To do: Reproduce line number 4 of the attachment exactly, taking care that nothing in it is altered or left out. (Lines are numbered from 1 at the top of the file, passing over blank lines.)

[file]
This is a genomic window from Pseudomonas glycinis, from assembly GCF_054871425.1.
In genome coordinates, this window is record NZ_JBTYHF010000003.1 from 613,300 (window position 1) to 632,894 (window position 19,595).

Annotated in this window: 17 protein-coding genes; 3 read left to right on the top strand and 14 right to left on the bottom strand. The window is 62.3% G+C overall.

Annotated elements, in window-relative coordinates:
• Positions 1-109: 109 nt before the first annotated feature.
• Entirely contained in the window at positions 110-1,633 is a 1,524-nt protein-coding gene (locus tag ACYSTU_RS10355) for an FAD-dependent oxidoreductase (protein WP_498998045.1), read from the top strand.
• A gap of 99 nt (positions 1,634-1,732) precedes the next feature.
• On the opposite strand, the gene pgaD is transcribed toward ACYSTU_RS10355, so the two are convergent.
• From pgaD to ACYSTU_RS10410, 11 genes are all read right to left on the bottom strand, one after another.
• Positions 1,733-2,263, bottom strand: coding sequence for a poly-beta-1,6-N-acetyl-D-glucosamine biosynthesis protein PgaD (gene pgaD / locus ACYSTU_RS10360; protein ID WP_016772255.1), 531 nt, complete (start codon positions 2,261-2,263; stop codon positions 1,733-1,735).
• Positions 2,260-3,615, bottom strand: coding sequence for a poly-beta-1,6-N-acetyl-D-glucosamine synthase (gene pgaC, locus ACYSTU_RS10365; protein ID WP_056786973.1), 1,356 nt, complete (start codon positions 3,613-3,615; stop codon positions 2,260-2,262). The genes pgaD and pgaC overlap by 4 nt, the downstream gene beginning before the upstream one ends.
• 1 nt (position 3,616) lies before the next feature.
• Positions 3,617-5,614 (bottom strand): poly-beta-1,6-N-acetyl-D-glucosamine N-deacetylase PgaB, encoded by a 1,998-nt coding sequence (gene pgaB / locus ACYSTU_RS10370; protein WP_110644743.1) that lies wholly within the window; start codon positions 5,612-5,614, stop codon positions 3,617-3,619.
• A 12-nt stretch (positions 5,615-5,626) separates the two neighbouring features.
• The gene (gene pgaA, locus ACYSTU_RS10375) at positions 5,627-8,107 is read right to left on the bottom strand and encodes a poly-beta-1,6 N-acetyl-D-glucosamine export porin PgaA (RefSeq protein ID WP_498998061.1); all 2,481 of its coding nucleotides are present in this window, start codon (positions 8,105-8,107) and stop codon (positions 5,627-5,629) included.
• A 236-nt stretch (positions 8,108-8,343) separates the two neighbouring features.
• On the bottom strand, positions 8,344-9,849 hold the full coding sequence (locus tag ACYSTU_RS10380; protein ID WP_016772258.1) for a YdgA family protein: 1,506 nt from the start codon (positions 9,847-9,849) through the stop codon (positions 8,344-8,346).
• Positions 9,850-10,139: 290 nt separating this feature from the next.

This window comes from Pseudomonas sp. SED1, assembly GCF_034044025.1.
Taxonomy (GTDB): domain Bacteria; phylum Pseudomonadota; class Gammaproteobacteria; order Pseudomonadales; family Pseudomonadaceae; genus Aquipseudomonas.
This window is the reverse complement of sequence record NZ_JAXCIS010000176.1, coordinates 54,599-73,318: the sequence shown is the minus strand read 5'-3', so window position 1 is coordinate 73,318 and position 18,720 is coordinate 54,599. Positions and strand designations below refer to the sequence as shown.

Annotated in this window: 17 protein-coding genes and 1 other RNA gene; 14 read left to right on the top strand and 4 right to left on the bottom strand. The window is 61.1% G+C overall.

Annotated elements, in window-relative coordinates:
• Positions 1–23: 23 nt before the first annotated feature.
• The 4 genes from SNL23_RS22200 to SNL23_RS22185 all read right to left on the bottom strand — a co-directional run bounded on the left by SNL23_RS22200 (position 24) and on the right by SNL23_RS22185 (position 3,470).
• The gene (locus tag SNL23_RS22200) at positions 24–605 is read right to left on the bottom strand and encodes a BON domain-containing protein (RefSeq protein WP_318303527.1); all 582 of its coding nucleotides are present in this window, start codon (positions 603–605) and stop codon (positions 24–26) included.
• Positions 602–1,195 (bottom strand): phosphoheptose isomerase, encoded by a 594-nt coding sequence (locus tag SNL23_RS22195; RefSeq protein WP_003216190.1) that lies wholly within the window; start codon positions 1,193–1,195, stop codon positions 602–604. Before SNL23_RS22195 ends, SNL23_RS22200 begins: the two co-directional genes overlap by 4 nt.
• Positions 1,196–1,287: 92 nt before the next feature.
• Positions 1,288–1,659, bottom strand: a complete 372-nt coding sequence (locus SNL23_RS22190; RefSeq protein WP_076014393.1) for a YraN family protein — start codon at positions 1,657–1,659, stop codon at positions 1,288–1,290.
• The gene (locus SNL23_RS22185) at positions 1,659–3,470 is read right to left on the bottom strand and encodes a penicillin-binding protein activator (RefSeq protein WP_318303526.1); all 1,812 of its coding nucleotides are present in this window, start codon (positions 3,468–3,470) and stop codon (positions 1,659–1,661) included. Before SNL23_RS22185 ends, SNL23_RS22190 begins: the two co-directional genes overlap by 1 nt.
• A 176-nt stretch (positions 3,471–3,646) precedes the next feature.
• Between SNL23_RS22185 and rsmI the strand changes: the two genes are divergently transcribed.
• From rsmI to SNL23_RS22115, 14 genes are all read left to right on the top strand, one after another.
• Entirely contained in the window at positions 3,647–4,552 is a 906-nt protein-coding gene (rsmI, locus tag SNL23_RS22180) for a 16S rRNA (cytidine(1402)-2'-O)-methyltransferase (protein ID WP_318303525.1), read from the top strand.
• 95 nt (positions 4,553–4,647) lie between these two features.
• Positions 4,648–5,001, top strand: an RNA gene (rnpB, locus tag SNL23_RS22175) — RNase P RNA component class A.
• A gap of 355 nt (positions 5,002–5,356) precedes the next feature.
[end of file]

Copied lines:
Annotated elements, in window-relative coordinates: